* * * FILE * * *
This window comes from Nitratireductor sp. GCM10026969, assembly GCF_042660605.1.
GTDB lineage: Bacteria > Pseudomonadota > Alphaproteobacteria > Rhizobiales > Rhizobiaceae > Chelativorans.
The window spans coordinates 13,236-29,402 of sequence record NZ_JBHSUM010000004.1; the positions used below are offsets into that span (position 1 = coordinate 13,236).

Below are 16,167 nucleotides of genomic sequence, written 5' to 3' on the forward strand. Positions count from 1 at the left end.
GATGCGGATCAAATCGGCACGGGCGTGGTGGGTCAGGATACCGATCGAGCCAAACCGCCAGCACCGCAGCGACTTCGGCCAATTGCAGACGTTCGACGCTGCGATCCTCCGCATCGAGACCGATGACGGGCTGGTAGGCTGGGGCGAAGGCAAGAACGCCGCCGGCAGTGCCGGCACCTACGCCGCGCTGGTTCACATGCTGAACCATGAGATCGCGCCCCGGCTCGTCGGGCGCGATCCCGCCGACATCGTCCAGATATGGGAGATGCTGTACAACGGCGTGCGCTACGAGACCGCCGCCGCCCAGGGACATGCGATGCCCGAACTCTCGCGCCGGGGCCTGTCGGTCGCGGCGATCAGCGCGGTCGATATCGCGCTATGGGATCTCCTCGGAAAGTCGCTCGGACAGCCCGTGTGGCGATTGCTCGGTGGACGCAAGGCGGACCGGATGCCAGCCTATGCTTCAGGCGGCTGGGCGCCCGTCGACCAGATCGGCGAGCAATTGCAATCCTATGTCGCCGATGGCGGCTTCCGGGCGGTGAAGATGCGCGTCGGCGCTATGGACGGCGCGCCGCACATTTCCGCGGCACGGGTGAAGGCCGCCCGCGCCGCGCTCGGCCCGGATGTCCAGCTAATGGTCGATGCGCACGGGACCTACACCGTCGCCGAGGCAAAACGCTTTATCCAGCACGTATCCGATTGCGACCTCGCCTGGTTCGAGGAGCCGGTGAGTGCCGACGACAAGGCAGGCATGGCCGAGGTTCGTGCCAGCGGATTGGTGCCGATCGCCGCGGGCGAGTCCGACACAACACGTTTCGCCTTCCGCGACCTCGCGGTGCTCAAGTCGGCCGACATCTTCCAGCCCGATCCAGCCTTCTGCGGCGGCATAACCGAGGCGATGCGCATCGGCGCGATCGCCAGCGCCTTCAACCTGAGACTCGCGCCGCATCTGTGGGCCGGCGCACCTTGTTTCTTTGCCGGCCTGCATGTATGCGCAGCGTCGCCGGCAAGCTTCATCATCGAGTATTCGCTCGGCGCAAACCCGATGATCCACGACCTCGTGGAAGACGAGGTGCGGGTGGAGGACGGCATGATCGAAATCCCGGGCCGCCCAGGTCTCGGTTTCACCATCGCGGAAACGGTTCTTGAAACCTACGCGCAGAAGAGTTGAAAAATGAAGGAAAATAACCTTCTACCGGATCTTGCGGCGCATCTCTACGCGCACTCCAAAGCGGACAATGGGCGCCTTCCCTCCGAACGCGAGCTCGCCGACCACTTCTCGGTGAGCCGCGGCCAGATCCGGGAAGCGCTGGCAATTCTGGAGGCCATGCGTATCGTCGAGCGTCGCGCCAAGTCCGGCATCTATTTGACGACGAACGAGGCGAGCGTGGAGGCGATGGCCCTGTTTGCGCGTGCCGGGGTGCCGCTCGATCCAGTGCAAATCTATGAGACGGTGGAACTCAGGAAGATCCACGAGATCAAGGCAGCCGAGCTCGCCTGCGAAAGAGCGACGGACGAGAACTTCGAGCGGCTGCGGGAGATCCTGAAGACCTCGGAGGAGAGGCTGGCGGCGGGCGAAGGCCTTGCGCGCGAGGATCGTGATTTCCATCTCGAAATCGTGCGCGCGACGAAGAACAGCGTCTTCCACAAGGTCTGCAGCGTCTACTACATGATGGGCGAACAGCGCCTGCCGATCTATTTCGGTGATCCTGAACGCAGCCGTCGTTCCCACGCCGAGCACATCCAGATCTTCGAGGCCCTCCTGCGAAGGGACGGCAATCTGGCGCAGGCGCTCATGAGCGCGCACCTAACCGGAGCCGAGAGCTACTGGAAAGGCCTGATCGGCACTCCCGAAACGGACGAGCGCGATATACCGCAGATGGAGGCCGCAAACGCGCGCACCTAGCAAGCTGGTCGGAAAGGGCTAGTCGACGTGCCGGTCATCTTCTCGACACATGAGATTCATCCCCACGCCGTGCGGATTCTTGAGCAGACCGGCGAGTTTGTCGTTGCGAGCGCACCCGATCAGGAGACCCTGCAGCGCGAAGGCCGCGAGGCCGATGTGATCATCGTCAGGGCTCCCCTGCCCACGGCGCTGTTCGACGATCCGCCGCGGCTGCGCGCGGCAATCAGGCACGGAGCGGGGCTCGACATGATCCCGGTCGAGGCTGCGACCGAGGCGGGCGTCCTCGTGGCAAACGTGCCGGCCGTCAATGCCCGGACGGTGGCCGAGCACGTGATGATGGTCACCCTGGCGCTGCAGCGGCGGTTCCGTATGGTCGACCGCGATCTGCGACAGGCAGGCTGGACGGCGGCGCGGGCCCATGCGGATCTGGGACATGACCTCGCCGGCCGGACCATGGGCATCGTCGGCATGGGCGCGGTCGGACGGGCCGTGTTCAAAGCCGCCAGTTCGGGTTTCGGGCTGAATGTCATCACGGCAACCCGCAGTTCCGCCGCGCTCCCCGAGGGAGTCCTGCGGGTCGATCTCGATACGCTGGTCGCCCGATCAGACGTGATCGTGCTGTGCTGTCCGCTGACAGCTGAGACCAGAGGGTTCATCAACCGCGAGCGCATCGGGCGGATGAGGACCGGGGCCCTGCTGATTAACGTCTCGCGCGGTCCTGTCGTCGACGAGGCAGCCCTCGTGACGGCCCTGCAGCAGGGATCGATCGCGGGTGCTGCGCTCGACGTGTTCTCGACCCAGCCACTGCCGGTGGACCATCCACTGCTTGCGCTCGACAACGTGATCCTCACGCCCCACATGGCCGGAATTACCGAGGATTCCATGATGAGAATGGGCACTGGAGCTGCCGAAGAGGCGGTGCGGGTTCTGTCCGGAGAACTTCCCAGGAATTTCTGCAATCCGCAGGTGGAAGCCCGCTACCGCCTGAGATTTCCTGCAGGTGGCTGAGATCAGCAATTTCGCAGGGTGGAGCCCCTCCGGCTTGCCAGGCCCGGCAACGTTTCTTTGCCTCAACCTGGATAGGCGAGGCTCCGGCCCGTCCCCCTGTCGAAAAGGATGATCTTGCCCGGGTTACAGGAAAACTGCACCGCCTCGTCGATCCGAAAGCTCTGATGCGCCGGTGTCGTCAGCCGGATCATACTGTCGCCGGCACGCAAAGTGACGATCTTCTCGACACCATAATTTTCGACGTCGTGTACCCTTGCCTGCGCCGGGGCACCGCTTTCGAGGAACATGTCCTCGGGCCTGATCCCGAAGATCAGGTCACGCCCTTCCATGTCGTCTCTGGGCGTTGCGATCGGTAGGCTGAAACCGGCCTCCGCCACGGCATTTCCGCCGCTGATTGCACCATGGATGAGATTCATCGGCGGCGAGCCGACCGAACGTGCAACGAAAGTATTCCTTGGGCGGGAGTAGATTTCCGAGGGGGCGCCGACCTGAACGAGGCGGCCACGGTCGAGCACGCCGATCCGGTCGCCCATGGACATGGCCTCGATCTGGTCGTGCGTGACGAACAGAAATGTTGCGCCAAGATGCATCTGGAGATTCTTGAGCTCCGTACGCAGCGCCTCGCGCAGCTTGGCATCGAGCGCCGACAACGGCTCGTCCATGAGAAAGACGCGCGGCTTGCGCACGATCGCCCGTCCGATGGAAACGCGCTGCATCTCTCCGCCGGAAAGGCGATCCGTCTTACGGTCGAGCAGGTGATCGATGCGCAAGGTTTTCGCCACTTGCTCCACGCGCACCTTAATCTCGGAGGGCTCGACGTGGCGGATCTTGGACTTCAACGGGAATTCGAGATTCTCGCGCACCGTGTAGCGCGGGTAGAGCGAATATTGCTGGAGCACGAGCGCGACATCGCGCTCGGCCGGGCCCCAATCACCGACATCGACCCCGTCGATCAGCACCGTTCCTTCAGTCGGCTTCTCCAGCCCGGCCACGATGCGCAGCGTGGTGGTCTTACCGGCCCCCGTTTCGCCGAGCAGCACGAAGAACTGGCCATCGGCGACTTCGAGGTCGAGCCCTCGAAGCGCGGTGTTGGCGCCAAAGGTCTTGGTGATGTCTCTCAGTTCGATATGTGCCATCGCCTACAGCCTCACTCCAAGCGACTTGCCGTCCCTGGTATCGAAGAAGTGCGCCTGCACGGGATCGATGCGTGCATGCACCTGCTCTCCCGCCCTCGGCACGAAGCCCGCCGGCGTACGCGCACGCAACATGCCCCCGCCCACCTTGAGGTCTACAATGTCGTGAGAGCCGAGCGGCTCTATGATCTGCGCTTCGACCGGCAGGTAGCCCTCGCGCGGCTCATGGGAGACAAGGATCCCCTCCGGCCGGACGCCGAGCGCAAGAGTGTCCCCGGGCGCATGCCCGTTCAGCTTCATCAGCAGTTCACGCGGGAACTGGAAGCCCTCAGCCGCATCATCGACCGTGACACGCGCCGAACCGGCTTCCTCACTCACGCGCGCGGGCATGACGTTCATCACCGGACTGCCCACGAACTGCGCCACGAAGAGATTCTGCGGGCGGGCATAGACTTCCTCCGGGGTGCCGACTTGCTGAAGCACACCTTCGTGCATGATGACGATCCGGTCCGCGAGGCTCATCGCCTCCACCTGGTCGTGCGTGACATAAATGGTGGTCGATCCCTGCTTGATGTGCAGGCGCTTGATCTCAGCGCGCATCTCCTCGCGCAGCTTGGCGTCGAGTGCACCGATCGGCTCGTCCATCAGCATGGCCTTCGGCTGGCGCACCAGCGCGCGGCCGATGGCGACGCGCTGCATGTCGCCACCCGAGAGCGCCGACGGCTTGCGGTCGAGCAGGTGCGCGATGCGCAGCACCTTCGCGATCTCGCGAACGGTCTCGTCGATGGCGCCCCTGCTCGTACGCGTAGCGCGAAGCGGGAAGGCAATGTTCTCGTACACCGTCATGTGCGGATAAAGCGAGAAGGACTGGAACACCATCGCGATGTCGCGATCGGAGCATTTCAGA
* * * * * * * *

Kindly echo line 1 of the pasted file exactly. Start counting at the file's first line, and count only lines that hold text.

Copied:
This window comes from Nitratireductor sp. GCM10026969, assembly GCF_042660605.1.